N2 - Public health data indicate that the global burden of breast cancer in women, measured by incidence, mortality, and economic costs, is substantial and on the increase. Worldwide, it is estimated that more than one million women are diagnosed with breast cancer every year, and more than 410,000 will die from the disease. In low- and middle-income countries (LMCs), the infrastructure and resources for routine screening mammography are often unavailable. In such lower resource settings, breast cancers are commonly diagnosed at late stages, and women may receive inadequate treatment, pain relief, or palliative care. There have been an increasing number of global health initiatives to address breast cancer including efforts by Susan G. Komen for the Cure©, the Breast Health Global Initiative (BHGI), the U.S. Centers for Disease Control and Prevention (CDC), the American Cancer Society, the National Cancer Institute (NCI), and ongoing work by leading oncology societies in different parts of the world. To support such initiatives, and to provide a scientific evidence base for health policy and public health decision making, there is a need for further health services research and program evaluations. Cancer registries can be invaluable in ascertaining the magnitude of cancer disease burden and its distribution in these countries. Additional data are needed for various geographic areas to assess resources required, cost-effectiveness, and humane approaches for preventing or controlling breast cancer in low resource settings in developing countries.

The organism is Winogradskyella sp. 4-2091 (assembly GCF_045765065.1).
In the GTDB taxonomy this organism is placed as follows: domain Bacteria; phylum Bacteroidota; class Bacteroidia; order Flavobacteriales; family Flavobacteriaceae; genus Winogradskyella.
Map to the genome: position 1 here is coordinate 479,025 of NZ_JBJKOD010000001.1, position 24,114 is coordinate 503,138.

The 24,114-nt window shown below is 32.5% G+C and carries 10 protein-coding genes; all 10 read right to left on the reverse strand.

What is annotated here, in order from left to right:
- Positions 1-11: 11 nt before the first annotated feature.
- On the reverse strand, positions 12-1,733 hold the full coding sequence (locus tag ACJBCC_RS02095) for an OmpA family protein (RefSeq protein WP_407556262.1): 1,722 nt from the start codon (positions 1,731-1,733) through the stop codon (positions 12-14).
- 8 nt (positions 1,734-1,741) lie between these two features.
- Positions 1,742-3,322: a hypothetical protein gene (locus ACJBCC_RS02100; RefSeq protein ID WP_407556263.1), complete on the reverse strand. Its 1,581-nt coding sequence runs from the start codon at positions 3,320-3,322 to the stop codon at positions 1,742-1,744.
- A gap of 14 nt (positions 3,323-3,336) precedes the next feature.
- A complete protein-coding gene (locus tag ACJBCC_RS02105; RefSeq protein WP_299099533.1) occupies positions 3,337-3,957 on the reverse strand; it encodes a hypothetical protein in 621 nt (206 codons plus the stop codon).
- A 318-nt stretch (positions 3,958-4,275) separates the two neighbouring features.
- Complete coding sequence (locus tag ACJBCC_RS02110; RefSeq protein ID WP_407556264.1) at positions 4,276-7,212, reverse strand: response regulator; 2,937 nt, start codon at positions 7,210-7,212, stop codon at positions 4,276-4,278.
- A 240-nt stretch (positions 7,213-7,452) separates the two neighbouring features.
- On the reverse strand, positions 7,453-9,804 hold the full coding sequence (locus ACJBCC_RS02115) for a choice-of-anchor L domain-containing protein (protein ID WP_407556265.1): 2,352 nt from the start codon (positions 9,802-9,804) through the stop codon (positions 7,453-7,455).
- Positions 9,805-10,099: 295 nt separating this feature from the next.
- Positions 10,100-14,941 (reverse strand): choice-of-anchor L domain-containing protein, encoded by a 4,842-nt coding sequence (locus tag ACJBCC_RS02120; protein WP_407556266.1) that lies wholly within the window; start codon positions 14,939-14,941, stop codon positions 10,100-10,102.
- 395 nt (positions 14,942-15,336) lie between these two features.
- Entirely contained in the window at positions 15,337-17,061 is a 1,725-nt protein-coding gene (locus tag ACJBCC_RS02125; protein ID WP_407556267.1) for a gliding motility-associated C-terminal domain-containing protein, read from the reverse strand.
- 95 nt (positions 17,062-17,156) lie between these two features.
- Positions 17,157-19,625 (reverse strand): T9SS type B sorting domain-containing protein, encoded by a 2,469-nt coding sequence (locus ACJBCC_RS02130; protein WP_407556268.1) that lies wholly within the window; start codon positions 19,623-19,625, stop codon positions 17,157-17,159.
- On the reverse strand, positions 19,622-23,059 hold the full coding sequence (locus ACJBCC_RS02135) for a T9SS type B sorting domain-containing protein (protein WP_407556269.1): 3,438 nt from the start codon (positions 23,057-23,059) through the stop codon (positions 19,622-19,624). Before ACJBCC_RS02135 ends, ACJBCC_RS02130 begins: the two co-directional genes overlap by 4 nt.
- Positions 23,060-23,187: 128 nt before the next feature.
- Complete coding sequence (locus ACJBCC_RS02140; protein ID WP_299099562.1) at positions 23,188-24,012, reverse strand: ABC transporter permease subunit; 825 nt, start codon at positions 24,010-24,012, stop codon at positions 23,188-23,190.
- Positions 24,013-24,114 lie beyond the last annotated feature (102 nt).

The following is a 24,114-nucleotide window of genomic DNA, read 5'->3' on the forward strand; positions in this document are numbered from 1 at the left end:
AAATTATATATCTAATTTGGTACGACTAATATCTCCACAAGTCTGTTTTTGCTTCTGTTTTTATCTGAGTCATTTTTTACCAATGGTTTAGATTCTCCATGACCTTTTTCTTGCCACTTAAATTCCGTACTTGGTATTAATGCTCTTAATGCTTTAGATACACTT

AB - Public health data indicate that the global burden of breast cancer in women, measured by incidence, mortality, and economic costs, is substantial and on the increase. Worldwide, it is estimated that more than one million women are diagnosed with breast cancer every year, and more than 410,000 will die from the disease. In low- and middle-income countries (LMCs), the infrastructure and resources for routine screening mammography are often unavailable. In such lower resource settings, breast cancers are commonly diagnosed at late stages, and women may receive inadequate treatment, pain relief, or palliative care. There have been an increasing number of global health initiatives to address breast cancer including efforts by Susan G. Komen for the Cure©, the Breast Health Global Initiative (BHGI), the U.S. Centers for Disease Control and Prevention (CDC), the American Cancer Society, the National Cancer Institute (NCI), and ongoing work by leading oncology societies in different parts of the world. To support such initiatives, and to provide a scientific evidence base for health policy and public health decision making, there is a need for further health services research and program evaluations. Cancer registries can be invaluable in ascertaining the magnitude of cancer disease burden and its distribution in these countries. Additional data are needed for various geographic areas to assess resources required, cost-effectiveness, and humane approaches for preventing or controlling breast cancer in low resource settings in developing countries.

KW - Breast cancer

KW - Disparities

KW - Global health

UR - http://www.scopus.com/inward/record.url?scp=70649107750&partnerID=8YFLogxK

UR - http://www.scopus.com/inward/citedby.url?scp=70649107750&partnerID=8YFLogxK

U2 - 10.1016/j.canep.2009.10.003

DO - 10.1016/j.canep.2009.10.003

M3 - Short survey

VL - 33

SP - 315

EP - 318

JO - Cancer Epidemiology

JF - Cancer Epidemiology

SN - 1877-7821

IS - 5

ER -